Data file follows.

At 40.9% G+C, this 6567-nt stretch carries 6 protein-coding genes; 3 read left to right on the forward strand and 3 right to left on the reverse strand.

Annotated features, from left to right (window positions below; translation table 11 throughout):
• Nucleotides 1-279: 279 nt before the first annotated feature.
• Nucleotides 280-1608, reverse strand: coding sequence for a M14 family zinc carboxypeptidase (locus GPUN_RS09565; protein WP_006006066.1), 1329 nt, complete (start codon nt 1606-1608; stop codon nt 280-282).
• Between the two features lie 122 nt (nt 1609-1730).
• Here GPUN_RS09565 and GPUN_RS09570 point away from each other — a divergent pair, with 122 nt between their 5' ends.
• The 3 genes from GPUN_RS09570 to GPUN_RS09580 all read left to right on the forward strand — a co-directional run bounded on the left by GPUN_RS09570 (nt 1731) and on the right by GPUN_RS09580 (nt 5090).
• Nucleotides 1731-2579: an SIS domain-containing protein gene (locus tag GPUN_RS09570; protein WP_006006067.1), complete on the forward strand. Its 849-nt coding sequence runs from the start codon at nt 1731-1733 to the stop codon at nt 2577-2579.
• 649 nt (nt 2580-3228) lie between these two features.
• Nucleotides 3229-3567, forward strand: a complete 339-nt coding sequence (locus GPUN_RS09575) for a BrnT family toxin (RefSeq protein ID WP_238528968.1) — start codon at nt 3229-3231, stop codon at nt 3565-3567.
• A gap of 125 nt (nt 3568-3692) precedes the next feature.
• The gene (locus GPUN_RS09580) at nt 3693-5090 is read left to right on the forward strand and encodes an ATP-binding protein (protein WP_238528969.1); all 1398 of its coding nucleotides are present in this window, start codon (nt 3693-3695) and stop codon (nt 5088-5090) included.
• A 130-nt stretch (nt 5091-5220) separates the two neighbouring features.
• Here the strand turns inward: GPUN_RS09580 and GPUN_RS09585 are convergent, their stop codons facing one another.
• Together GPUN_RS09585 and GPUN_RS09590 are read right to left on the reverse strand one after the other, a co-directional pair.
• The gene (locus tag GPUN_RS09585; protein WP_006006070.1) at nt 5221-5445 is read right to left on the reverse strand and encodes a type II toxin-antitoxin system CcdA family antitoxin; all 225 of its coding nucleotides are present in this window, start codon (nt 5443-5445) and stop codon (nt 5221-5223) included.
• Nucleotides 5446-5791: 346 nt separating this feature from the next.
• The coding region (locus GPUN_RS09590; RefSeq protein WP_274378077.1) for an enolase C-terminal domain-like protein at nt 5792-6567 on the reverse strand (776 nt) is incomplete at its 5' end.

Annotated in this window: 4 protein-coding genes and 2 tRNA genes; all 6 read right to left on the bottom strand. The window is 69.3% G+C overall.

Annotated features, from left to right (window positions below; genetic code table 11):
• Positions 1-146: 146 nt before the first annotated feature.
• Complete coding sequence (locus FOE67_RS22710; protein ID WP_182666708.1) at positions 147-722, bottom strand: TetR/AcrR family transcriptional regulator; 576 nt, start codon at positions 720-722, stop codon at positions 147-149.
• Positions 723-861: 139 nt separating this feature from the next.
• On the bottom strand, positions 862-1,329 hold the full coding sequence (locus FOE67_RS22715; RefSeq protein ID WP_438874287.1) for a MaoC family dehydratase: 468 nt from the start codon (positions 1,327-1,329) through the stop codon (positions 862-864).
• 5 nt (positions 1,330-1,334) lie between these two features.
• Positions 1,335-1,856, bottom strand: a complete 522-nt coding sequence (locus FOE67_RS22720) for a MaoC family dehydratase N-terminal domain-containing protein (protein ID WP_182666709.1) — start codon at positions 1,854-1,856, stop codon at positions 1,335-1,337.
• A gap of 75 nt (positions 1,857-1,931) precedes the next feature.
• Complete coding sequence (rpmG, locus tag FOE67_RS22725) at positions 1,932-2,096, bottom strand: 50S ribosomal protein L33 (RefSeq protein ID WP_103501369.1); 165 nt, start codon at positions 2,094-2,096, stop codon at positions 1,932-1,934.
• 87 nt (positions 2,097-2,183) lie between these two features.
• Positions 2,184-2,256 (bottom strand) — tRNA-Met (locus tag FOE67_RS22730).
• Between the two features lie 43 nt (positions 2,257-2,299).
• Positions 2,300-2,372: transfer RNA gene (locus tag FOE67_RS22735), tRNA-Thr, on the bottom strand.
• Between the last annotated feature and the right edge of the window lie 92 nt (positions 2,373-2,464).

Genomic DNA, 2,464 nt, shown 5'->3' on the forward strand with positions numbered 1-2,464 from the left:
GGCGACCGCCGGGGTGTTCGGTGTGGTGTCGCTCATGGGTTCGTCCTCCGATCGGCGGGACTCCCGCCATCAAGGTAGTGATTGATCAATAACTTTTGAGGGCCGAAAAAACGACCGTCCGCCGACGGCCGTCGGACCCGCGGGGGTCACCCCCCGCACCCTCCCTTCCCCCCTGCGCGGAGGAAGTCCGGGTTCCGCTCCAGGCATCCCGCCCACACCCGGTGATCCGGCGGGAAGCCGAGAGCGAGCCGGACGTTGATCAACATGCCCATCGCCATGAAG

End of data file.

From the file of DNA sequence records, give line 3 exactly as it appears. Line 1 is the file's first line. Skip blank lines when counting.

• Nucleotides 1-279: 279 nt before the first annotated feature.